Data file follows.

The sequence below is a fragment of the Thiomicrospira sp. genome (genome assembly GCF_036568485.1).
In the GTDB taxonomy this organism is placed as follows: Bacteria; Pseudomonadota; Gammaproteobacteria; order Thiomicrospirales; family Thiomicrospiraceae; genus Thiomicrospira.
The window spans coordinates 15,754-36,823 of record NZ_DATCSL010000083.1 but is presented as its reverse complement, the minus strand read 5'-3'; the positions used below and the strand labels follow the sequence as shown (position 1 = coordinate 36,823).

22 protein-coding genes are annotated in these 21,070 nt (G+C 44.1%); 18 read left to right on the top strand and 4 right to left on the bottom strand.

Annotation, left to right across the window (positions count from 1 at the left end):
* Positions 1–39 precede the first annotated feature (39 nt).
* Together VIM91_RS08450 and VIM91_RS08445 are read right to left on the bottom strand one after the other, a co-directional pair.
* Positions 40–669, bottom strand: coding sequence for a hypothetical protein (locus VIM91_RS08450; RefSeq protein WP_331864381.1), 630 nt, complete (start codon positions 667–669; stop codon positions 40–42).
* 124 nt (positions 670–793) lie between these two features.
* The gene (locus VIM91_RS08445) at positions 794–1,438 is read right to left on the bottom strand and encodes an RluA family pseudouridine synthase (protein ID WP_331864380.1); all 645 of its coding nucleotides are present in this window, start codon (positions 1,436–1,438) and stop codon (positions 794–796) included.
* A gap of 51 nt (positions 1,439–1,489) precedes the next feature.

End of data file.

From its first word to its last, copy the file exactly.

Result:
The sequence below is a fragment of the Thiomicrospira sp. genome (genome assembly GCF_036568485.1).
In the GTDB taxonomy this organism is placed as follows: Bacteria; Pseudomonadota; Gammaproteobacteria; order Thiomicrospirales; family Thiomicrospiraceae; genus Thiomicrospira.
The window spans coordinates 15,754-36,823 of record NZ_DATCSL010000083.1 but is presented as its reverse complement, the minus strand read 5'-3'; the positions used below and the strand labels follow the sequence as shown (position 1 = coordinate 36,823).

22 protein-coding genes are annotated in these 21,070 nt (G+C 44.1%); 18 read left to right on the top strand and 4 right to left on the bottom strand.

Annotation, left to right across the window (positions count from 1 at the left end):
* Positions 1–39 precede the first annotated feature (39 nt).
* Together VIM91_RS08450 and VIM91_RS08445 are read right to left on the bottom strand one after the other, a co-directional pair.
* Positions 40–669, bottom strand: coding sequence for a hypothetical protein (locus VIM91_RS08450; RefSeq protein WP_331864381.1), 630 nt, complete (start codon positions 667–669; stop codon positions 40–42).
* 124 nt (positions 670–793) lie between these two features.
* The gene (locus VIM91_RS08445) at positions 794–1,438 is read right to left on the bottom strand and encodes an RluA family pseudouridine synthase (protein ID WP_331864380.1); all 645 of its coding nucleotides are present in this window, start codon (positions 1,436–1,438) and stop codon (positions 794–796) included.
* A gap of 51 nt (positions 1,439–1,489) precedes the next feature.